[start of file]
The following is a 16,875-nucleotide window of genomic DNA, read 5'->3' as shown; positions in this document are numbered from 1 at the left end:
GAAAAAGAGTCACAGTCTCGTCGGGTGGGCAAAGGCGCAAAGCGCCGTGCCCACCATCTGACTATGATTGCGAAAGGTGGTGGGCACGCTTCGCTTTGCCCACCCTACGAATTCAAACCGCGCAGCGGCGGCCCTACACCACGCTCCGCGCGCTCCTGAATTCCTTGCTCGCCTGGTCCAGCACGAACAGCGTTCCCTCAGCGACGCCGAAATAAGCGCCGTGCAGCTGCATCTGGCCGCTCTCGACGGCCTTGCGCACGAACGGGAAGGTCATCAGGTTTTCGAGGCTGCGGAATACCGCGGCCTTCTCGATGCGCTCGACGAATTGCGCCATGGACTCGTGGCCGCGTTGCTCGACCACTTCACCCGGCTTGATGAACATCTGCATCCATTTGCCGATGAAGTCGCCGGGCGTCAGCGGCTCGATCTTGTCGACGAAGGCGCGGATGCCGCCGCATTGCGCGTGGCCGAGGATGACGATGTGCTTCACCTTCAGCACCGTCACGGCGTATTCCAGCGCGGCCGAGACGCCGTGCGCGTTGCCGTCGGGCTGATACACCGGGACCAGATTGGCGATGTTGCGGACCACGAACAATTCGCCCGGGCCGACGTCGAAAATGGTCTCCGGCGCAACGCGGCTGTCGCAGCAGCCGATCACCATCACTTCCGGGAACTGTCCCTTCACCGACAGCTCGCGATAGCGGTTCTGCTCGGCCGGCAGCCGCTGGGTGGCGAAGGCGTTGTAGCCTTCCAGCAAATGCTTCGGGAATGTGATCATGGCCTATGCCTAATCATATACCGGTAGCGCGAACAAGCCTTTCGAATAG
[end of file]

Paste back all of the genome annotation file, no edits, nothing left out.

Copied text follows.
The following is a 16,875-nucleotide window of genomic DNA, read 5'->3' as shown; positions in this document are numbered from 1 at the left end:
GAAAAAGAGTCACAGTCTCGTCGGGTGGGCAAAGGCGCAAAGCGCCGTGCCCACCATCTGACTATGATTGCGAAAGGTGGTGGGCACGCTTCGCTTTGCCCACCCTACGAATTCAAACCGCGCAGCGGCGGCCCTACACCACGCTCCGCGCGCTCCTGAATTCCTTGCTCGCCTGGTCCAGCACGAACAGCGTTCCCTCAGCGACGCCGAAATAAGCGCCGTGCAGCTGCATCTGGCCGCTCTCGACGGCCTTGCGCACGAACGGGAAGGTCATCAGGTTTTCGAGGCTGCGGAATACCGCGGCCTTCTCGATGCGCTCGACGAATTGCGCCATGGACTCGTGGCCGCGTTGCTCGACCACTTCACCCGGCTTGATGAACATCTGCATCCATTTGCCGATGAAGTCGCCGGGCGTCAGCGGCTCGATCTTGTCGACGAAGGCGCGGATGCCGCCGCATTGCGCGTGGCCGAGGATGACGATGTGCTTCACCTTCAGCACCGTCACGGCGTATTCCAGCGCGGCCGAGACGCCGTGCGCGTTGCCGTCGGGCTGATACACCGGGACCAGATTGGCGATGTTGCGGACCACGAACAATTCGCCCGGGCCGACGTCGAAAATGGTCTCCGGCGCAACGCGGCTGTCGCAGCAGCCGATCACCATCACTTCCGGGAACTGTCCCTTCACCGACAGCTCGCGATAGCGGTTCTGCTCGGCCGGCAGCCGCTGGGTGGCGAAGGCGTTGTAGCCTTCCAGCAAATGCTTCGGGAATGTGATCATGGCCTATGCCTAATCATATACCGGTAGCGCGAACAAGCCTTTCGAATAG